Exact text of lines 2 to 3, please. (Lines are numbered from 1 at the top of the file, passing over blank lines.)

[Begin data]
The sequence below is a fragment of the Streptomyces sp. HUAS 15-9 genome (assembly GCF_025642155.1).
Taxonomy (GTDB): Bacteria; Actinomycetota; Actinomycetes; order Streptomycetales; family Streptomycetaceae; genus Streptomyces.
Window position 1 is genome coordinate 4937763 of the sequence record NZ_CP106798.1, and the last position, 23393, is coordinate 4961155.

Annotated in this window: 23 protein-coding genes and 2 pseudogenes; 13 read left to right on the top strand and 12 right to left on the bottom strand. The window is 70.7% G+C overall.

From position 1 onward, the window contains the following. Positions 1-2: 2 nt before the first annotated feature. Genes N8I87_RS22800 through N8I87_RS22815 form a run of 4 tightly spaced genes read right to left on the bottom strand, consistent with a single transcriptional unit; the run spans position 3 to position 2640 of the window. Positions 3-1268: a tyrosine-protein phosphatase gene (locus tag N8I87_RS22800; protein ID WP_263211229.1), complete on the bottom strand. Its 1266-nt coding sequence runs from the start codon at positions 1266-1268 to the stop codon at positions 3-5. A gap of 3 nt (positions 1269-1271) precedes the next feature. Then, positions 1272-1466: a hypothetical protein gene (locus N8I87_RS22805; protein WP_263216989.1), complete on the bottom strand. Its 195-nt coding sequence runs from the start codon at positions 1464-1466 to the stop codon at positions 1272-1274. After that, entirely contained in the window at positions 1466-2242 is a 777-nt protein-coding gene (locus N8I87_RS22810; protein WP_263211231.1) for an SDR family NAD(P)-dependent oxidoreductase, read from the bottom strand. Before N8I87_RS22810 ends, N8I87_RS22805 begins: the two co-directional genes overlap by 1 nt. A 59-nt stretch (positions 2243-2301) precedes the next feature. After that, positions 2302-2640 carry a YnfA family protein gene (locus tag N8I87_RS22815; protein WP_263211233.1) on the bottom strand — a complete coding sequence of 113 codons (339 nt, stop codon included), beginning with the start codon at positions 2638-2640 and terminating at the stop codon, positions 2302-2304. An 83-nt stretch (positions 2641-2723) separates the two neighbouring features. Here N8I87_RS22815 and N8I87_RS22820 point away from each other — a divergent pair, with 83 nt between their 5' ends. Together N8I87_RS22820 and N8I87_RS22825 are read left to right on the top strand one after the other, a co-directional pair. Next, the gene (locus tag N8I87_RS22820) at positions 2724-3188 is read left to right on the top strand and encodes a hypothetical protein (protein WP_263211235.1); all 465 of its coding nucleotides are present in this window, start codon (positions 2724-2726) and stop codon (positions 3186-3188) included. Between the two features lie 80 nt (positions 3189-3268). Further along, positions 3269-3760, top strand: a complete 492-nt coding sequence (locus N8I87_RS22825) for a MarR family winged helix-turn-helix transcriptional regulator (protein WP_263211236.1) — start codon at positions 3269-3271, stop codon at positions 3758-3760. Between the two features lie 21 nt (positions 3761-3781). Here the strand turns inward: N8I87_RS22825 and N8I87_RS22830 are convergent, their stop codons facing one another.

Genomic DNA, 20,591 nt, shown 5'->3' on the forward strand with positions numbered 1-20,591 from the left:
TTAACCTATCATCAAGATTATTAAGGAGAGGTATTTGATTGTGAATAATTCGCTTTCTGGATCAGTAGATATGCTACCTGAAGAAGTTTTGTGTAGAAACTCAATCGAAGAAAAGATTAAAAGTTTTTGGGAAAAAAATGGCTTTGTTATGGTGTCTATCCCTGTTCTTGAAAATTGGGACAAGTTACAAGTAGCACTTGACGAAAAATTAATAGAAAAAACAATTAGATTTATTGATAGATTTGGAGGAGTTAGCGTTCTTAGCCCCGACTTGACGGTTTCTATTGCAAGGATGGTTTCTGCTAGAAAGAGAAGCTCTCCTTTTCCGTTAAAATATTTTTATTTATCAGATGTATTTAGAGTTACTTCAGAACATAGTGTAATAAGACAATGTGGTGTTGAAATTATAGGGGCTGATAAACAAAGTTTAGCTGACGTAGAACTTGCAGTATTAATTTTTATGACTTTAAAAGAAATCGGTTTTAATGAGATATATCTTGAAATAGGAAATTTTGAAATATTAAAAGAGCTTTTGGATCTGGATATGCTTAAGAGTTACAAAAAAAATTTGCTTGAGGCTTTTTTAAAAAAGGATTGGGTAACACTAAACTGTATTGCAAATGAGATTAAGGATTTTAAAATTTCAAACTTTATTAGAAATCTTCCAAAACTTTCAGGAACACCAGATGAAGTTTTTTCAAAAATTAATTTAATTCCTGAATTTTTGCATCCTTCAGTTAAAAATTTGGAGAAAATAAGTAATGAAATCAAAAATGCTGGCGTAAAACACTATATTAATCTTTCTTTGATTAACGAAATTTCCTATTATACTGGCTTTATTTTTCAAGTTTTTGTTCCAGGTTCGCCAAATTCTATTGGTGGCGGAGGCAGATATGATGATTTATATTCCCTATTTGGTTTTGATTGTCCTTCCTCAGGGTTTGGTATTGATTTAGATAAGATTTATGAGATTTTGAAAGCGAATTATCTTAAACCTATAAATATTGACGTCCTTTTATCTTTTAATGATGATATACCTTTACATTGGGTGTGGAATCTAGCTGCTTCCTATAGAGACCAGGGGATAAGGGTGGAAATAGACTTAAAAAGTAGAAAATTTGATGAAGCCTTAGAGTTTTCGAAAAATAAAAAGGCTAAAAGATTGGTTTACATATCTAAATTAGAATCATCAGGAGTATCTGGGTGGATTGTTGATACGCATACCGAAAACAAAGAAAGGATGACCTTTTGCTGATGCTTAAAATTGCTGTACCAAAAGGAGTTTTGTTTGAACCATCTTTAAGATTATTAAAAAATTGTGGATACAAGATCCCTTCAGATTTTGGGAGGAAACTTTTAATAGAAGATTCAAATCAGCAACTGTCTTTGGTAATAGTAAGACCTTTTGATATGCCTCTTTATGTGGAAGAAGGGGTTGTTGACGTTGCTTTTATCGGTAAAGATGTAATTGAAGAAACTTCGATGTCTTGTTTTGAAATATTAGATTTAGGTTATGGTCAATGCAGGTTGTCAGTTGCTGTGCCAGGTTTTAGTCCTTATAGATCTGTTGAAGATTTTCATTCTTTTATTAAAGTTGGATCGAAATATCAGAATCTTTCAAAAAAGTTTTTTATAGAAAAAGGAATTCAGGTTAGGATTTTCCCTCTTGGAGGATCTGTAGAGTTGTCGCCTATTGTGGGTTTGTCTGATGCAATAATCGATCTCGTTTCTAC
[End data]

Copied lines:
Taxonomy (GTDB): Bacteria; Actinomycetota; Actinomycetes; order Streptomycetales; family Streptomycetaceae; genus Streptomyces.
Window position 1 is genome coordinate 4937763 of the sequence record NZ_CP106798.1, and the last position, 23393, is coordinate 4961155.